There is a need to standardize pathologic endpoints in animal models of SARS-CoV-2 infection to help benchmark study quality, improve cross-institutional comparison of data, and assess therapeutic efficacy so that potential drugs and vaccines for SARS-CoV-2 can rapidly advance. The Syrian hamster model is a tractable small animal model for COVID-19 that models clinical disease in humans. Using the hamster model, the authors used traditional pathologic assessment with quantitative image analysis to assess disease outcomes in hamsters administered polyclonal immune sera from previously challenged rhesus macaques. The authors then used quantitative image analysis to assess pathologic endpoints across studies performed at different institutions using different tissue processing protocols. The authors detail pathological features of SARS-CoV-2 infection longitudinally and use immunohistochemistry to quantify myeloid cells and T lymphocyte infiltrates during SARS-CoV-2 infection. High-dose immune sera protected hamsters from weight loss and diminished viral replication in tissues and reduced lung lesions. Cumulative pathology scoring correlated with weight loss and was robust in distinguishing IgG efficacy. In formalin-infused lungs, quantitative measurement of percent area affected also correlated with weight loss but was less robust in non-formalin-infused lungs. Longitudinal immunohistochemical assessment of interstitial macrophage infiltrates showed that peak infiltration corresponded to weight loss, yet quantitative assessment of macrophage, neutrophil, and CD3+ T lymphocyte numbers did not distinguish IgG treatment effects. Here, the authors show that quantitative image analysis was a useful adjunct tool for assessing SARS-CoV-2 treatment outcomes in the hamster model.


Subject(s)
COVID-19 , Rodent Diseases , Animals , COVID-19/veterinary , COVID-19 Vaccines , Cricetinae , Disease Models, Animal , Humans , Immune Sera , Immunoglobulin G , Lung/pathology , Macaca mulatta , Mesocricetus , Rodent Diseases/pathology , SARS-CoV-2 , Weight Loss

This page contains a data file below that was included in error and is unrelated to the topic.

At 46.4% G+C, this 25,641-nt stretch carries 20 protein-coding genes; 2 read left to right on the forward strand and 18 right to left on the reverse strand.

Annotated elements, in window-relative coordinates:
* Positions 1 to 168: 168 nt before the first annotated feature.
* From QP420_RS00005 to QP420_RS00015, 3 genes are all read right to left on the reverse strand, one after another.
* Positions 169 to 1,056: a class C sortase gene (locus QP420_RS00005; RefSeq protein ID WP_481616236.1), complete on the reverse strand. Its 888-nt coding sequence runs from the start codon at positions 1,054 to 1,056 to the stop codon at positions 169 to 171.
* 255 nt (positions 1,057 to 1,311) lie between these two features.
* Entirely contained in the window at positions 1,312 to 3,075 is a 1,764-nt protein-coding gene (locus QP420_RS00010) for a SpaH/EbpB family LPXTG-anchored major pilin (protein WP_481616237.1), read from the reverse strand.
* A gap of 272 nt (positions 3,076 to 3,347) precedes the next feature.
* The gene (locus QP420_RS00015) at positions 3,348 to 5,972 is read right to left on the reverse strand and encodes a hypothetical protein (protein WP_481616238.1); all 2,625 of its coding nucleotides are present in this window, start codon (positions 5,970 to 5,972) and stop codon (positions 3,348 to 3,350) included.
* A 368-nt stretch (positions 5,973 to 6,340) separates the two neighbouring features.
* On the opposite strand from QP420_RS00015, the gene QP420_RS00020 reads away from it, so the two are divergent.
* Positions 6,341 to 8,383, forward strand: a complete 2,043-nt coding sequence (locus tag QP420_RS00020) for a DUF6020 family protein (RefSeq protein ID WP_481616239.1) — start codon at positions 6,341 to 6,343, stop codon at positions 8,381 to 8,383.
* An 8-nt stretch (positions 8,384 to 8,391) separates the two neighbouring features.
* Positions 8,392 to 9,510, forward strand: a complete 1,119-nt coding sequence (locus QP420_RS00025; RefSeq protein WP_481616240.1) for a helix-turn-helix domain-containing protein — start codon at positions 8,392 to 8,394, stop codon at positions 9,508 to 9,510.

17.
Cell Rep ; 39(8): 110864, 2022 05 24.
Article in English | MEDLINE | ID: covidwho-1821172

ABSTRACT

The pathological and immune response of individuals with COVID-19 display different dynamics in lung and intestine. Here, we depict the single-cell transcriptional atlas of longitudinally collected lung and intestinal tissue samples from SARS-CoV-2-infected monkeys at 3 to 10 dpi. We find that intestinal enterocytes are degraded at 3 days post-infection but recovered rapidly, revealing that infection has mild effects on the intestine. Crucially, we observe suppression of the inflammatory response and tissue damage related to B-cell and Paneth cell accumulation in the intestines, although T cells are activated in the SARS-CoV-2 infection. Compared with that in the lung, the expression of interferon response-related genes is inhibited, and inflammatory factor secretion is reduced in the intestines. Our findings indicate an imbalance of immune dynamic in intestinal mucosa during SARS-CoV-2 infection, which may underlie ongoing rectal viral shedding and mild tissue damage.


Subject(s)
COVID-19 , SARS-CoV-2 , Animals , Immunity , Intestines , Lung/pathology , Macaca mulatta
18.
Front Immunol ; 13: 857440, 2022.
Article in English | MEDLINE | ID: covidwho-1817942

ABSTRACT

Severe acute respiratory syndrome coronavirus 2 (SARS-CoV-2) has caused a worldwide pandemic. Here, we present non-human primate immunogenicity and protective efficacy data generated with the capsid virus-like particle (cVLP)-based vaccine ABNCoV2 that has previously demonstrated immunogenicity in mice. In rhesus macaques, a single vaccination with either 15 or 100 µg ABNCoV2 induced binding and neutralizing antibodies in a dose-dependent manner, at levels comparable to those measured in human convalescents. A second vaccine administration led to a >50-fold increase in neutralizing antibodies, with 2-log higher mean levels in the 100-µg ABNCoV2 group compared with convalescent samples. Upon SARS-CoV-2 challenge, a significant reduction in viral load was observed for both vaccine groups relative to the challenge control group, with no evidence of enhanced disease. Remarkably, neutralizing antibody titers against an original SARS-CoV-2 isolate and against variants of concern were comparable, indicating a potential for broad protection afforded by ABNCoV2, which is currently in clinical testing.